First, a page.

Most of us have heard at some point or another that we have entire ecosystems of microbes living in our gut. Mostly of these microbes are happy symbionts that help us digest our food, but some can occasionally becoming pathogenic and cause health problems. Have you ever wondered what your gut microbial community looks like? Now you can find out! The Earth Microbiome Project (http://www.earthmicrobiome.org/), founded several years ago with the ambitious goal of “sequencing the microbiome of planet earth”, (or, in other words, characterizing basically all of the genetic diversity that exists on our planet), has begun a smaller, more targeted project with the aim of characterizing the gut communities of human populations.
Some of the key science questions driving this project : to what extent do gut microbial communities vary among people? At what scales can we discern patterns in microbial community composition? Are similar microbial communities found among people from similar geographic regions, with shared genetic history, or with a shared diet? And, perhaps more interestingly to most of us, to what extent does the composition of our gut community impact our own health? Once we have enough data to start answering some of these basic questions, perhaps we can even start making predictions about what sorts of lifestyles will lead to what sorts of gut flora, and how these communities, in turn, will impact our overall health.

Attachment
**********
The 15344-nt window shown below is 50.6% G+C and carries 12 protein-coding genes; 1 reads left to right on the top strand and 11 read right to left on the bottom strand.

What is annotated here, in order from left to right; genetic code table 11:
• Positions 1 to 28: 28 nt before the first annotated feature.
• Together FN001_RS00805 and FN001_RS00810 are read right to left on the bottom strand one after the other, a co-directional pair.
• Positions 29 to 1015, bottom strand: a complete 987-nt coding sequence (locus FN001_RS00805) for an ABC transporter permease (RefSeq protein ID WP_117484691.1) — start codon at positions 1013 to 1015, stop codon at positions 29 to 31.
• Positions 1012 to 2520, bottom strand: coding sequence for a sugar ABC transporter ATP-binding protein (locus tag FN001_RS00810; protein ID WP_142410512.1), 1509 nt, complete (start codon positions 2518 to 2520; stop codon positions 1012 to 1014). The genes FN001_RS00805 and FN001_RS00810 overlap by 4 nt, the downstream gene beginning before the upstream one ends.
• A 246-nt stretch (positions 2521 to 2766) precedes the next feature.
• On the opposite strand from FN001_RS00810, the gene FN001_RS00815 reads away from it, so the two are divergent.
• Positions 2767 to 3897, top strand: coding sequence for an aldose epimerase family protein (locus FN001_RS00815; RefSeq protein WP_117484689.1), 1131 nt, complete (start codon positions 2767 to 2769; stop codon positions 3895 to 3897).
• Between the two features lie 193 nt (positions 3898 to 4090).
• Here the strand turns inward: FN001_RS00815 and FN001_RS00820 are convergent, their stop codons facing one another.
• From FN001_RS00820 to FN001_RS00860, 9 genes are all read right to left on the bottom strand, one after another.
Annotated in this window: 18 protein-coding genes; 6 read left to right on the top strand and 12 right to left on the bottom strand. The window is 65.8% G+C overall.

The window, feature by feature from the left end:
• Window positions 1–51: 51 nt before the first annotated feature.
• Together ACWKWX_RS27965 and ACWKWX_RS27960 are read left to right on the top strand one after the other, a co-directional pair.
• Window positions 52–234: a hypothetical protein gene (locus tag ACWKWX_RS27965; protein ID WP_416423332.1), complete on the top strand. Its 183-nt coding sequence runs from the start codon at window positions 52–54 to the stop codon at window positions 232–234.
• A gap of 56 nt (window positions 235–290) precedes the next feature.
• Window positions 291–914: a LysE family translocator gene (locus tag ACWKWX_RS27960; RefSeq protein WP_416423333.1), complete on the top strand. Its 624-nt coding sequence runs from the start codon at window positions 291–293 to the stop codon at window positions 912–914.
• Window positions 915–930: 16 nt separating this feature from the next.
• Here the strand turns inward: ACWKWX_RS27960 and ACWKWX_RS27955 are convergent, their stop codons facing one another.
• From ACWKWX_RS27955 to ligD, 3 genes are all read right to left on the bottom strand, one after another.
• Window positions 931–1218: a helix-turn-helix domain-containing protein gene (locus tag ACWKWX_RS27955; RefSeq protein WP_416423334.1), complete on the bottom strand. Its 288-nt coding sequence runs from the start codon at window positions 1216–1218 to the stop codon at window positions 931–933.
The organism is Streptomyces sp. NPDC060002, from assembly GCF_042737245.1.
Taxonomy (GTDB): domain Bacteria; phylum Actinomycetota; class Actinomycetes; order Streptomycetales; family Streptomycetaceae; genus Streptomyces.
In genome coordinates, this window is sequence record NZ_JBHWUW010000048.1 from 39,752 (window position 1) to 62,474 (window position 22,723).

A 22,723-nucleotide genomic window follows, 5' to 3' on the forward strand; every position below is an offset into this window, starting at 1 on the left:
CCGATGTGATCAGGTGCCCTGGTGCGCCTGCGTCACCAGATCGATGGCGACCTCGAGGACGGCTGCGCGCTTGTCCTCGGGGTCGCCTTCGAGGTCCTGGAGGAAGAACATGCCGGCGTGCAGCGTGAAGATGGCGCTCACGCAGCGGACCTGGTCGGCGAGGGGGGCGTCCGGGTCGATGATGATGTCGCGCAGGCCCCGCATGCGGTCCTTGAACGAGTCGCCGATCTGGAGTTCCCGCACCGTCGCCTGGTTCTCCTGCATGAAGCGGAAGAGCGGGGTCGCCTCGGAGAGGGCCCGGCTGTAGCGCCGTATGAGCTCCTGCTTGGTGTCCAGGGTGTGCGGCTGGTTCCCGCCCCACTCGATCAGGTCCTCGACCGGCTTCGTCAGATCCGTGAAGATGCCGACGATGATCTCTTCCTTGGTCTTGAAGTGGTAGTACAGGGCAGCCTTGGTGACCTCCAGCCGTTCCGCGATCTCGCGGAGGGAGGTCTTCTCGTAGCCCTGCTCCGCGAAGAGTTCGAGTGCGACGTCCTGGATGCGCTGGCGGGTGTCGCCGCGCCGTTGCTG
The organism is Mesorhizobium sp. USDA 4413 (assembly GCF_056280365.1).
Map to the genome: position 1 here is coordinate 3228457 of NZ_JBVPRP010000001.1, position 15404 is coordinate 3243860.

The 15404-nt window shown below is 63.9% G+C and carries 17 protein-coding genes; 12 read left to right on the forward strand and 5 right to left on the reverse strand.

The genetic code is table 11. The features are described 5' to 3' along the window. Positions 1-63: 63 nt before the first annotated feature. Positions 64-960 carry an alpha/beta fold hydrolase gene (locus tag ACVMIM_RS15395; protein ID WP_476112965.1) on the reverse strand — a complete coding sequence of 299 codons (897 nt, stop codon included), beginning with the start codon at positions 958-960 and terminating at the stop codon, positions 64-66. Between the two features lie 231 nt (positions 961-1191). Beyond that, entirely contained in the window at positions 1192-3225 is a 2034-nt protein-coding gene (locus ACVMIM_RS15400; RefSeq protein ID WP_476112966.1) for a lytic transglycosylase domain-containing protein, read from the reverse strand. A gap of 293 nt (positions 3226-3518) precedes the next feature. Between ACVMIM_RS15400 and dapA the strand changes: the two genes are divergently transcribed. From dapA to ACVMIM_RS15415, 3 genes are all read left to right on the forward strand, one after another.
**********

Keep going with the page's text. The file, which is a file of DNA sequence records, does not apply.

It costs just $100 to join and get your microbiome sequenced. And the information could change your life!